I have been around excavators and heavy equipment since I was able to walk in this community being resource based you are born with levers in your hands :laugh:

Scag48
03-06-2006, 08:20 PM
I'm with Gravel Rat, I'd say a used Zaxis 80, Deere 80, or Cat 307/308 would be a good plan. You could get something for about $65-70K with reasonable hours. But, given your dilema, here's my .02.

I would go down to your Kubota dealer and see what kind of operation they are running down there. Talk extensively with the sales guy and let him know your concerns with switching brands, etc. If things don't go well, there's no reason to even consider the Kubota, we've established the fact that service comes before a "better" machine. However, I do feel the Kubota is the best machine for you. It offers some nice options, is slightly cheaper, and is a heavier machine which is really what you need. Overall, it is the best machine for your operation but only if the dealer support is all that it should be. That's where I would start. Equipment shopping is easy for us, I've already had a pissing match with the Deere dealer so I go straight to Cat no questions :)

thepawnshop
03-06-2006, 08:38 PM
You see Scag, that is where the problem lies for me...I am "buddies" with my JD dealer, my father in law who used to run a very large equipment biz trained the GM of the local JD office and I feel bad just for shopping machines. I will definately make a trip down to see the Kubota guy and I am still waiting for the quote from the Cat dealer. Even if the cat was a few grand more, I think I would go that route instead of the Kubota just based on name recognition. I really wish the 50D was a perfect fit...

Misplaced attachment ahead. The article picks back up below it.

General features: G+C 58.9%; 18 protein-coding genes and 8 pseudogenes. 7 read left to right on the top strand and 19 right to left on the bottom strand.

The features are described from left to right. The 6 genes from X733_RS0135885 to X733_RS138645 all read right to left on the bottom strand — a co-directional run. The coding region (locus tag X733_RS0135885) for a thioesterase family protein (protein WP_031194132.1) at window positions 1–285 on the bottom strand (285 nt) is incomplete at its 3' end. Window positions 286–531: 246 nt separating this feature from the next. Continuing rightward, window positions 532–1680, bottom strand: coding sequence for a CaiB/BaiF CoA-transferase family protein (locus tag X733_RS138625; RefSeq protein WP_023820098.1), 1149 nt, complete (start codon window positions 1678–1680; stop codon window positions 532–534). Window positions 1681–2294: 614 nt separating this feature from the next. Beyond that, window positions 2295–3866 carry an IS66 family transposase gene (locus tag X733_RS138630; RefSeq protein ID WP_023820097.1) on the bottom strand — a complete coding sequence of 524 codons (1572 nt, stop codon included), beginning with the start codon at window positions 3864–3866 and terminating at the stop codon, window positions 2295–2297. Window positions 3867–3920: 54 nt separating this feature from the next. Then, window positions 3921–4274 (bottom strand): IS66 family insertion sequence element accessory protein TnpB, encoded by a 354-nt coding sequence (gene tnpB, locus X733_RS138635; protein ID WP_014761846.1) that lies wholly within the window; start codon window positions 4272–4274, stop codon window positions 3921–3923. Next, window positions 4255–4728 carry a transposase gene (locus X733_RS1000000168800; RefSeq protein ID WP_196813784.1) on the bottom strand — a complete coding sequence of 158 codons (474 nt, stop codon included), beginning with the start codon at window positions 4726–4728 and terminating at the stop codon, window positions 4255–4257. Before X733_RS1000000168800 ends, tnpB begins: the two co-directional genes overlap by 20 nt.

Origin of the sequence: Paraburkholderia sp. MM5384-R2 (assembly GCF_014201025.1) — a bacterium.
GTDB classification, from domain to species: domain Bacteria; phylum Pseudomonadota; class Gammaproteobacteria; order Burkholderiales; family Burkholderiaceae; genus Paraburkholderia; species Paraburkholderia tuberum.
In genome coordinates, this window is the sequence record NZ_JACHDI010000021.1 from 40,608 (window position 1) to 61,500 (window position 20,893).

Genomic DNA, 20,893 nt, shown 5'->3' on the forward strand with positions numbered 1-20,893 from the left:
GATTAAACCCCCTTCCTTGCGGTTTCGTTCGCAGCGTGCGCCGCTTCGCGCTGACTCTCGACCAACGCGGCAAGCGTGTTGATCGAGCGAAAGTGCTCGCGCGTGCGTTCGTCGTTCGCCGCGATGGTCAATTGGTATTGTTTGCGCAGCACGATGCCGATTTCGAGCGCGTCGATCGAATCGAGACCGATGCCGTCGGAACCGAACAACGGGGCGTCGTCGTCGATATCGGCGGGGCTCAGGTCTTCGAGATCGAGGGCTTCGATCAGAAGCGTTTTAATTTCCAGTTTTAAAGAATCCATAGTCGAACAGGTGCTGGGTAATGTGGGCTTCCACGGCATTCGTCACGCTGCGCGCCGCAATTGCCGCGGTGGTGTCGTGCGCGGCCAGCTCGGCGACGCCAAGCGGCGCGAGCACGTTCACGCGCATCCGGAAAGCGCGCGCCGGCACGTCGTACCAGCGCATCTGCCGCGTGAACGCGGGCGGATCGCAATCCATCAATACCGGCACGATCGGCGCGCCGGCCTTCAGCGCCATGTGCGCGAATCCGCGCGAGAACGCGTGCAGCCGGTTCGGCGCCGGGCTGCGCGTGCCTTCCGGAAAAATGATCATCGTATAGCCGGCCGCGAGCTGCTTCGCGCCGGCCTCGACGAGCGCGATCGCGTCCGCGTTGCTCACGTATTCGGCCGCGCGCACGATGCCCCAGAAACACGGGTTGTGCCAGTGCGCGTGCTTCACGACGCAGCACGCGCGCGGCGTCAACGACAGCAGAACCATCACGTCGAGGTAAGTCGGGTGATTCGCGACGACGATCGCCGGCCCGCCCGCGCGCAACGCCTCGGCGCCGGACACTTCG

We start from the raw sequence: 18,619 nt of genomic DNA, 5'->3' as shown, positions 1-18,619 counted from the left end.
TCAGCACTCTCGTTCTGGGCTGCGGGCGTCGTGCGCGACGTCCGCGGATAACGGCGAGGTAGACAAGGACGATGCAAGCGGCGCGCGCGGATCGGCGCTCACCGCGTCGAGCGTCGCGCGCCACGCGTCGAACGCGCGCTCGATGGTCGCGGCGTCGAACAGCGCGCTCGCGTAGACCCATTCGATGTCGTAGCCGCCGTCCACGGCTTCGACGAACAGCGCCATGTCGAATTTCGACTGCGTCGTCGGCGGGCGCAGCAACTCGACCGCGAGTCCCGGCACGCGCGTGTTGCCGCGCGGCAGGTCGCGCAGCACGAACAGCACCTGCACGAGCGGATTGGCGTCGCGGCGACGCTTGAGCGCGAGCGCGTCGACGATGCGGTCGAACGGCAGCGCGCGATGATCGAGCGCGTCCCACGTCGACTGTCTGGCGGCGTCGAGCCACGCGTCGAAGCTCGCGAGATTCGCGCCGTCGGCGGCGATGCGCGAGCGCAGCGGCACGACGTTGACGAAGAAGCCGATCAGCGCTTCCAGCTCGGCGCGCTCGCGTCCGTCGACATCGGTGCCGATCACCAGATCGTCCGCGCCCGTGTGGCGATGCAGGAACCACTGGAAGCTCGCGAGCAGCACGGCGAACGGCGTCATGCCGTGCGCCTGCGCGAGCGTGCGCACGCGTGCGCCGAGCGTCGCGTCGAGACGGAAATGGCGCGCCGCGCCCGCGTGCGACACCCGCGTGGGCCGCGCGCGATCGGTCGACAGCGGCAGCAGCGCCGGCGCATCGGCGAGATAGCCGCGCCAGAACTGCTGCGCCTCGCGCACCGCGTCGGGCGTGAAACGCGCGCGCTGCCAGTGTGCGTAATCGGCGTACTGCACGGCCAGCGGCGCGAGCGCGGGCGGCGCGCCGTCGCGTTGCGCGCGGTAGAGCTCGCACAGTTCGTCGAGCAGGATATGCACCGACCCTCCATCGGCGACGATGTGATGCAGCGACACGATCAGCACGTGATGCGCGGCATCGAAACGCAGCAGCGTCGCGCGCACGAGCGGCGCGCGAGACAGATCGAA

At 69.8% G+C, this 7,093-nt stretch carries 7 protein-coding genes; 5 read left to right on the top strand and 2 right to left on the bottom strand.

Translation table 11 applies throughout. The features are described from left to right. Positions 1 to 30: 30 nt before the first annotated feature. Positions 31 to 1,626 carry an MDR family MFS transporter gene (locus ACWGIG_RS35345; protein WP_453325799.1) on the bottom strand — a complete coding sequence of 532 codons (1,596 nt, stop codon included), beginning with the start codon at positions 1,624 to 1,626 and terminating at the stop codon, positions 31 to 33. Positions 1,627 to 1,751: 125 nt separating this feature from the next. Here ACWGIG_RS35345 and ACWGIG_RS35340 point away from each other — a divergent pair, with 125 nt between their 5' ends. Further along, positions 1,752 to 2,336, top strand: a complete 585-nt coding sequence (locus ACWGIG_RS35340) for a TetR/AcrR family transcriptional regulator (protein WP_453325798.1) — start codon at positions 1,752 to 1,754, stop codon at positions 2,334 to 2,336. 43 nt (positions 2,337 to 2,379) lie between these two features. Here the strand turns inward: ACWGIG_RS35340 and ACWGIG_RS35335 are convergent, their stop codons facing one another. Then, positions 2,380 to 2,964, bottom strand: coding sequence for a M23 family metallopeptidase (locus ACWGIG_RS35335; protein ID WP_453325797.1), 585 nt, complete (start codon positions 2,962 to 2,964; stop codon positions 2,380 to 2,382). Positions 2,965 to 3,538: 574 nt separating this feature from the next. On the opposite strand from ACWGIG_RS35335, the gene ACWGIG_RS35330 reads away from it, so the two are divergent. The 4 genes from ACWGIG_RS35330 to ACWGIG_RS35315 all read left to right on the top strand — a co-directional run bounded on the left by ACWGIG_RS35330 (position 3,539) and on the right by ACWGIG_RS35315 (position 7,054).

As far as a used 80...not a bad idea, but I think a 6 ton machine will do me fine for the time being...it's small enough for me to move with my 3500, yet big enough to do most anything I can throw at it short of developing a whole subdivision. Man, I hope that Cat doesnt come in in the mid 65k range....

Scag48
03-06-2006, 08:45 PM
Think of it this way, you'll buy a 6 ton machine now, and then the next step up will be a 12 ton machine instead of spending more money now on an 8 ton and then replacing it later with a 12 ton, if that makes any sense to you. I'd rather have a brand new $60K 6 ton machine and a brand new $130K 12 ton machine vs. a $70K 8 ton machine with 2000+ hours and a new $130K 12 ton machine. Your versatility ranges are covered alot more with a 6 ton and a 12 ton. Wow, too many numbers. I better get used to them, I'm taking accounting next quarter. ;)

So Doug, when you gonna fly me out there for the summer so I can have a job?

qps
03-06-2006, 09:02 PM
Think of it this way, you'll buy a 6 ton machine now, and then the next step up will be a 12 ton machine instead of spending more money now on an 8 ton and then replacing it later with a 12 ton, if that makes any sense to you. I'd rather have a brand new $60K 6 ton machine and a brand new $130K 12 ton machine vs. a $70K 8 ton machine with 2000+ hours and a new $130K 12 ton machine. Your versatility ranges are covered alot more with a 6 ton and a 12 ton. Wow, too many numbers. I better get used to them, I'm taking accounting next quarter. ;)

So Doug, when you gonna fly me out there for the summer so I can have a job?


Aren't you helping the old man this year????

thepawnshop
03-06-2006, 09:16 PM
Scag, I agree with your numbers...and in the end, your argument is the one that I have played over and over in my head. I think I over analyze any and every "large" purchase. I think I made a mistake last year when I bought the 35D...I absolutely LOVE the machine, but I always wished I had purchased a larger one. So...I hope to have a decision made before the week is out. Of course, it will depend on me selling the one I have.